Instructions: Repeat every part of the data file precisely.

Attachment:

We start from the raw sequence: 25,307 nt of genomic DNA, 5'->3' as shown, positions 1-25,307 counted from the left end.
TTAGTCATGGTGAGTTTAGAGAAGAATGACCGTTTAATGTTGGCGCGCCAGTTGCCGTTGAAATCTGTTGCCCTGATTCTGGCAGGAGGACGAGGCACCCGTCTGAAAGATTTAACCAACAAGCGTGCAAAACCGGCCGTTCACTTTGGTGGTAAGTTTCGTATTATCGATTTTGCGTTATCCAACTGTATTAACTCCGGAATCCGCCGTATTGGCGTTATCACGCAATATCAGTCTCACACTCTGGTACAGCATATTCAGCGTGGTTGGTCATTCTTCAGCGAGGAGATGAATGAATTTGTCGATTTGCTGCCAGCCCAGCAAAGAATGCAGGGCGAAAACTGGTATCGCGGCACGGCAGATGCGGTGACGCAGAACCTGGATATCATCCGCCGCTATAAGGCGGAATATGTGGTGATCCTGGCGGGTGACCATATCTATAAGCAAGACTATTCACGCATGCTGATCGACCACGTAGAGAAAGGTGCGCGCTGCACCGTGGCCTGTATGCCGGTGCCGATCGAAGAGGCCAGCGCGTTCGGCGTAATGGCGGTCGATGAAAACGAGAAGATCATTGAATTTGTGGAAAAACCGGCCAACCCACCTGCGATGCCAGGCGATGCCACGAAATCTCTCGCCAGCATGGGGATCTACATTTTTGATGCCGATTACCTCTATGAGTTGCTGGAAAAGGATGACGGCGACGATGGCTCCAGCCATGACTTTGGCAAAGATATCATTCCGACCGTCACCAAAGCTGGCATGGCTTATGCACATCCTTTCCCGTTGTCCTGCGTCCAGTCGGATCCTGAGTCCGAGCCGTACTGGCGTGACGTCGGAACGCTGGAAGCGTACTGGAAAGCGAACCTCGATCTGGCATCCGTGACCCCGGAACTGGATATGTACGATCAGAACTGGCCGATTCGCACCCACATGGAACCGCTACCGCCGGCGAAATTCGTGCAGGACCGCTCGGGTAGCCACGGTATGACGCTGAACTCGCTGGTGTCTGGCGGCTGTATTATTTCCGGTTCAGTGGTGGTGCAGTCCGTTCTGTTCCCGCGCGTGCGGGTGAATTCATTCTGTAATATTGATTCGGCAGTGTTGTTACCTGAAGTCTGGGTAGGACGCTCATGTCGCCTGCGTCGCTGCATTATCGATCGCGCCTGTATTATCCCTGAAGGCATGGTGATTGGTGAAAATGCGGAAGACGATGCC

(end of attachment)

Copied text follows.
We start from the raw sequence: 25,307 nt of genomic DNA, 5'->3' as shown, positions 1-25,307 counted from the left end.
TTAGTCATGGTGAGTTTAGAGAAGAATGACCGTTTAATGTTGGCGCGCCAGTTGCCGTTGAAATCTGTTGCCCTGATTCTGGCAGGAGGACGAGGCACCCGTCTGAAAGATTTAACCAACAAGCGTGCAAAACCGGCCGTTCACTTTGGTGGTAAGTTTCGTATTATCGATTTTGCGTTATCCAACTGTATTAACTCCGGAATCCGCCGTATTGGCGTTATCACGCAATATCAGTCTCACACTCTGGTACAGCATATTCAGCGTGGTTGGTCATTCTTCAGCGAGGAGATGAATGAATTTGTCGATTTGCTGCCAGCCCAGCAAAGAATGCAGGGCGAAAACTGGTATCGCGGCACGGCAGATGCGGTGACGCAGAACCTGGATATCATCCGCCGCTATAAGGCGGAATATGTGGTGATCCTGGCGGGTGACCATATCTATAAGCAAGACTATTCACGCATGCTGATCGACCACGTAGAGAAAGGTGCGCGCTGCACCGTGGCCTGTATGCCGGTGCCGATCGAAGAGGCCAGCGCGTTCGGCGTAATGGCGGTCGATGAAAACGAGAAGATCATTGAATTTGTGGAAAAACCGGCCAACCCACCTGCGATGCCAGGCGATGCCACGAAATCTCTCGCCAGCATGGGGATCTACATTTTTGATGCCGATTACCTCTATGAGTTGCTGGAAAAGGATGACGGCGACGATGGCTCCAGCCATGACTTTGGCAAAGATATCATTCCGACCGTCACCAAAGCTGGCATGGCTTATGCACATCCTTTCCCGTTGTCCTGCGTCCAGTCGGATCCTGAGTCCGAGCCGTACTGGCGTGACGTCGGAACGCTGGAAGCGTACTGGAAAGCGAACCTCGATCTGGCATCCGTGACCCCGGAACTGGATATGTACGATCAGAACTGGCCGATTCGCACCCACATGGAACCGCTACCGCCGGCGAAATTCGTGCAGGACCGCTCGGGTAGCCACGGTATGACGCTGAACTCGCTGGTGTCTGGCGGCTGTATTATTTCCGGTTCAGTGGTGGTGCAGTCCGTTCTGTTCCCGCGCGTGCGGGTGAATTCATTCTGTAATATTGATTCGGCAGTGTTGTTACCTGAAGTCTGGGTAGGACGCTCATGTCGCCTGCGTCGCTGCATTATCGATCGCGCCTGTATTATCCCTGAAGGCATGGTGATTGGTGAAAATGCGGAAGACGATGCC